June to Become First-Ever National Healthy Homes Month

Most Americans spend up to 90 percent of their time indoors, exposing them to home health and safety hazards ranging from asthma triggers to potentially deadly pollutants like asbestos and lead-based paint. To reinforce the connection between a family’s health and their homes, the U.S. Department of Housing and Urban Development (HUD) is declaring this June as the first-ever National Healthy Homes Month. Launched by HUD’s Office of Lead Hazard Control and Healthy Homes (OLHCHH), this month is designed to educate families of potential health hazards in a home, and empower them to create the healthiest home possible for their family.
This year’s theme is “Everyone Deserves a Safe and Healthy Home,” recognizing that people spend most of their time inside, and introduces them to healthy homes concepts while providing tips for keeping homes healthy and safe.

“National Healthy Homes Month calls attention to the fact that health and home safety are attainable for all,” says Michelle Miller, Acting Director of HUD’s Office of Lead Hazard Control and Healthy Homes. “We are working closely with our federal partners, and many other organizations, to highlight the dangers of residential hazards to everyone, but especially children and other vulnerable populations in low income households.”

To help celebrate the month and to address today’s pressing home health issues, HUD and the National Environmental Health Association (NEHA) are co-hosting an annual National Healthy Homes Educational Conference from June 13-16, 2016 in San Antonio. The State of Big Ideas: Moving Environmental Health Outside the Box conference will gather 1,200 environmental health and healthy housing professionals for an in-depth look at some of the most important issues facing the nation such as water quality, healthy housing and communities, asthma, emergency preparedness and more.

Currently, millions of American homes have moderate-to-severe physical housing problems, including lead-based paint hazards, dilapidated structure; roofing problems; heating, plumbing, and electrical deficiencies; water leaks and intrusion; pests; damaged paint; and high radon gas levels. These conditions are associated with a wide range of health issues, including unintentional injuries, respiratory illnesses like asthma and radon-induced lung cancer.

National Healthy Homes Month 2016 will focus national attention on ways to keep people of all ages safe and healthy in their homes. To mark this month-long campaign, HUD Secretary Julián Castro, produced a video highlighting the direct link between a household’s health and the conditions within their homes.

Recently, HUD unveiled the Healthy Homes App, designed to raise awareness about potentially serious health and safety problems in the home and the steps consumers can take to protect themselves.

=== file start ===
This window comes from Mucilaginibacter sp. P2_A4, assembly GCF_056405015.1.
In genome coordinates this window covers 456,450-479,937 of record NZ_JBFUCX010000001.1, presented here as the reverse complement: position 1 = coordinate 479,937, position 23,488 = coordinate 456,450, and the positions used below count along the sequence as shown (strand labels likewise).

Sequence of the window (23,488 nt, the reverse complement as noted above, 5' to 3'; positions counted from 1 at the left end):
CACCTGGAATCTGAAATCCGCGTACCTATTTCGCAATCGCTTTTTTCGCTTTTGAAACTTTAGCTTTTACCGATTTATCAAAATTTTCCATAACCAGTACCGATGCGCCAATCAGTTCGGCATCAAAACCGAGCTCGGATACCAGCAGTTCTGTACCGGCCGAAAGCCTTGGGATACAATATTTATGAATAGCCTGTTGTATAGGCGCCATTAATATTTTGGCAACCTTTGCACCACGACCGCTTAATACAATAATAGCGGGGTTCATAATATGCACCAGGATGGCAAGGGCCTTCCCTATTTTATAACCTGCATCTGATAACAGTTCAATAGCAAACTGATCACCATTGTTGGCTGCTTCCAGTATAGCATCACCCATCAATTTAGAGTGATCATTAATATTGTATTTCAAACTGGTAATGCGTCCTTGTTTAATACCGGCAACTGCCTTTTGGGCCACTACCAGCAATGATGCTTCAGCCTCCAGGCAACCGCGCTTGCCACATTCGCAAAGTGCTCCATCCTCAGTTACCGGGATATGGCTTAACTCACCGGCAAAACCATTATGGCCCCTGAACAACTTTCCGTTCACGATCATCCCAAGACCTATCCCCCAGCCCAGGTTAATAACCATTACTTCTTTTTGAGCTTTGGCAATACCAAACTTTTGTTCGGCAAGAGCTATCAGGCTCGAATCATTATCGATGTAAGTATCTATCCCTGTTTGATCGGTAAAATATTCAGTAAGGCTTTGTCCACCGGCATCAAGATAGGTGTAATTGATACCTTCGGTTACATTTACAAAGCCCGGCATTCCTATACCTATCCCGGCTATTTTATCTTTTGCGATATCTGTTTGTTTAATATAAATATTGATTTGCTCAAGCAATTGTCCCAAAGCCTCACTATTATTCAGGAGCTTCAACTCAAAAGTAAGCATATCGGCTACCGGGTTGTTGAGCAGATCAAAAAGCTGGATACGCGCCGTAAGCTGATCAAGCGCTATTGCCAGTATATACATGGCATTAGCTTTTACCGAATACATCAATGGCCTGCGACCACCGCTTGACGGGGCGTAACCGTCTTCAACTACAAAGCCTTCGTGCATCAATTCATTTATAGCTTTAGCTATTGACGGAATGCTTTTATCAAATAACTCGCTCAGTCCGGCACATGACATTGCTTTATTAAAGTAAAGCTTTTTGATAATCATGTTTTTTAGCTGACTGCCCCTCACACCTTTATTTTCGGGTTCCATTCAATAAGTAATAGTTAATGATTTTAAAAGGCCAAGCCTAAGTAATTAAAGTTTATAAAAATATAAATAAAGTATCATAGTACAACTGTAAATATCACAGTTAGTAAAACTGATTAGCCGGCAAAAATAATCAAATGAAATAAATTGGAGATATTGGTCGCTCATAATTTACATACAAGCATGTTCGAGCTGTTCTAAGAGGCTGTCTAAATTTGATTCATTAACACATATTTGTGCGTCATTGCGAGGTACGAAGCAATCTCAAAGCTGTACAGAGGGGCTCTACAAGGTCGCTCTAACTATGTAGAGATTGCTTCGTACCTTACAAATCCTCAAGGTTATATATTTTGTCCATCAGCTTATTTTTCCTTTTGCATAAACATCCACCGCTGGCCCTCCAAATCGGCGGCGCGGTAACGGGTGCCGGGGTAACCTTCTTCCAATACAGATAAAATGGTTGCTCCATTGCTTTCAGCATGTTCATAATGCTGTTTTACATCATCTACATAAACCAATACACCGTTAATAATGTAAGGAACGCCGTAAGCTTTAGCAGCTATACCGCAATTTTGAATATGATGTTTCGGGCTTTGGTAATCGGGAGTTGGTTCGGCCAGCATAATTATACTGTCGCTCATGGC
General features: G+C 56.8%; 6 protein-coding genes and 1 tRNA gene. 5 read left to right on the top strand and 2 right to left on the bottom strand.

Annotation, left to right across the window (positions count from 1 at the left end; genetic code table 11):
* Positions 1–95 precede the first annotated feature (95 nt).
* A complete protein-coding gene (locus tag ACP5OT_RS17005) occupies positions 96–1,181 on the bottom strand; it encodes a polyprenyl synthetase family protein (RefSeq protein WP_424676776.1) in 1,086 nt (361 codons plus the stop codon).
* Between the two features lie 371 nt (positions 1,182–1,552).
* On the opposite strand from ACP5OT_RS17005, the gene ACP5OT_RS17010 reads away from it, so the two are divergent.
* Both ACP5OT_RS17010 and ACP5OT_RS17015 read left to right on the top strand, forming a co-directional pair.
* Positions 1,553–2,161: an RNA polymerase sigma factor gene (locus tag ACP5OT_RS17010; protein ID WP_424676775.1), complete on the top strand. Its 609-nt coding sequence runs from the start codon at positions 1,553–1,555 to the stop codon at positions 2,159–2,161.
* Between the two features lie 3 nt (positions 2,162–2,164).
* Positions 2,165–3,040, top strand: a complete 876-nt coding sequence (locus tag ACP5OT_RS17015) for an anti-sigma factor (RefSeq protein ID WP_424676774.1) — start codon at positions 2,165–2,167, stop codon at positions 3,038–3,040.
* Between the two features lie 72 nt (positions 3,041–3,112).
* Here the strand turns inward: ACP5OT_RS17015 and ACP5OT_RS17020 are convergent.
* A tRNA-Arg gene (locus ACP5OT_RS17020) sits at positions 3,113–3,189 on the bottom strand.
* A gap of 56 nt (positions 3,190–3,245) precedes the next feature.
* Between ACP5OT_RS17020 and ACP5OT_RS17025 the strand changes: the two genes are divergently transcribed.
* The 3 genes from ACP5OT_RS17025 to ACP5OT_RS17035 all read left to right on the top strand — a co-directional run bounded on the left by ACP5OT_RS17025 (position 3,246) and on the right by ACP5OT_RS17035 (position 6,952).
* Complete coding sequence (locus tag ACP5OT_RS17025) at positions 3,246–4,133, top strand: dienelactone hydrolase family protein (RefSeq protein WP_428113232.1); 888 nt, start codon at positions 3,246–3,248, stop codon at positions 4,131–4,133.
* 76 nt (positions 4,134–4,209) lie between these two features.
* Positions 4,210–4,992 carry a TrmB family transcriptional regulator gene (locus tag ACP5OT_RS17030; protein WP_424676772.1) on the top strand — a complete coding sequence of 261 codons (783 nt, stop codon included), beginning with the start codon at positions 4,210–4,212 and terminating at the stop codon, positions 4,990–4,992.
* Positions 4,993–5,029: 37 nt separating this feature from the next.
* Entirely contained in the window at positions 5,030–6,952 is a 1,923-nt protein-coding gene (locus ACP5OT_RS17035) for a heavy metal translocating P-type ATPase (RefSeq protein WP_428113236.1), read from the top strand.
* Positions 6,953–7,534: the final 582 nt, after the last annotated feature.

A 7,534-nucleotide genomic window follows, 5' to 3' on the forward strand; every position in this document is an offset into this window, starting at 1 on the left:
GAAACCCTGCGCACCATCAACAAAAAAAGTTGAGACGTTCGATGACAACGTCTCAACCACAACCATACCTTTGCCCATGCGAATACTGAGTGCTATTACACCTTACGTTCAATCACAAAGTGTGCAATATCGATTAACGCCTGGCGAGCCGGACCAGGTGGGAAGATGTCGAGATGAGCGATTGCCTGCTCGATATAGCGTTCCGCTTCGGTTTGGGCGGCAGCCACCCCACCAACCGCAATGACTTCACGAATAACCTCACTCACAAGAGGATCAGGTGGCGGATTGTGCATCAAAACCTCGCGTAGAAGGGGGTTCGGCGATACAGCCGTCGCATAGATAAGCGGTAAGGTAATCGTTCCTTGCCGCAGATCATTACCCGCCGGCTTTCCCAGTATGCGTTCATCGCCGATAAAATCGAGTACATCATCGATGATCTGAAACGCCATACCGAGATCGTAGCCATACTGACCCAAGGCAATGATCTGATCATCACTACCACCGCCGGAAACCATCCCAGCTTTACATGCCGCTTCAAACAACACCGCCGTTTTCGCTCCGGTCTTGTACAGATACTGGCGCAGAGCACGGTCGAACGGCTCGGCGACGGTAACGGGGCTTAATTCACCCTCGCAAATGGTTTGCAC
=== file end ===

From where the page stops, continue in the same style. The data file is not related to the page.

News You Can USe

4 Keys Identified for a Full Housing Recovery

Daily Real Estate News | Friday, January 17, 2014

In order to have a fully recovered housing market and economic recovery,
economists point to the need for four positive indicators:

1. A healthy job market with low stable unemployment;
2. Mortgage delinquencies that have returned to historical averages;
3. Home prices consistent with an affordable mortgage payment-to-income
ratio; and
4. Home sales that are in the range of historical norms.

So, is the housing market inching closer?

Freddie Mac’s U.S. Economic and Housing Market Outlook for January takes a
look at how the housing market is performing among these four indicators.
Economists note that the unemployment rate — while inching down — still
remains high at 6.7 percent. Meanwhile, mortgage delinquencies have fallen
to 5.88 percent — nearly half of their peak rate but still higher than
the national average of about 2 percent, Freddie notes.

Home prices still have some room to grow without outpacing income growth,
economists say.

“From 1999-2006, mortgage payments on a hypothetical 30-year fixed-rate
mortgage would have increased by 50 percent more than income growth,”
Freddie Mac notes in the report. “Currently, payment-to-income ratios are
only 60 percent of the level we had in 1999, suggesting room for continued
housing growth.”

Finally, home sales have risen over the past two years but remain below
levels from a nearly a decade ago. Home sales, historically, average a
rate of about 6 percent of the housing stock every year. They dropped to 4
percent during the housing crisis. Economists are predicting a 5.7 percent
pace in 2014.

“As we start 2014, the housing recovery continues its steady pace,” Frank
Nothaft, Freddie Mac’s chief economist. “House-price gains will likely
moderate from last year’s pace but rise about 5 percent in national
indexes. Home sales, as well as other key indicators, continue to trend in
the right direction, although in some markets we are seeing the sales
recovery strengthen while many others remain weak.”

Lakeside Realty Launches New Website

Lakeside Realty announced the launch of its new, updated website,

The site features a streamlined property search application for finding all of Lakeside Realty’s properties and clients, as well as contact information for the company. The site will also include an extensive news section.

“The new is a great way for the community to see what Lakeside Realty has to offer,” said Sam Coburn, owner and broker. “The site is clean, modern and easy to navigate; yet another way Lakeside Realty stays current and cognizant of the needs of those looking to buy and sell property in Northern Michigan.”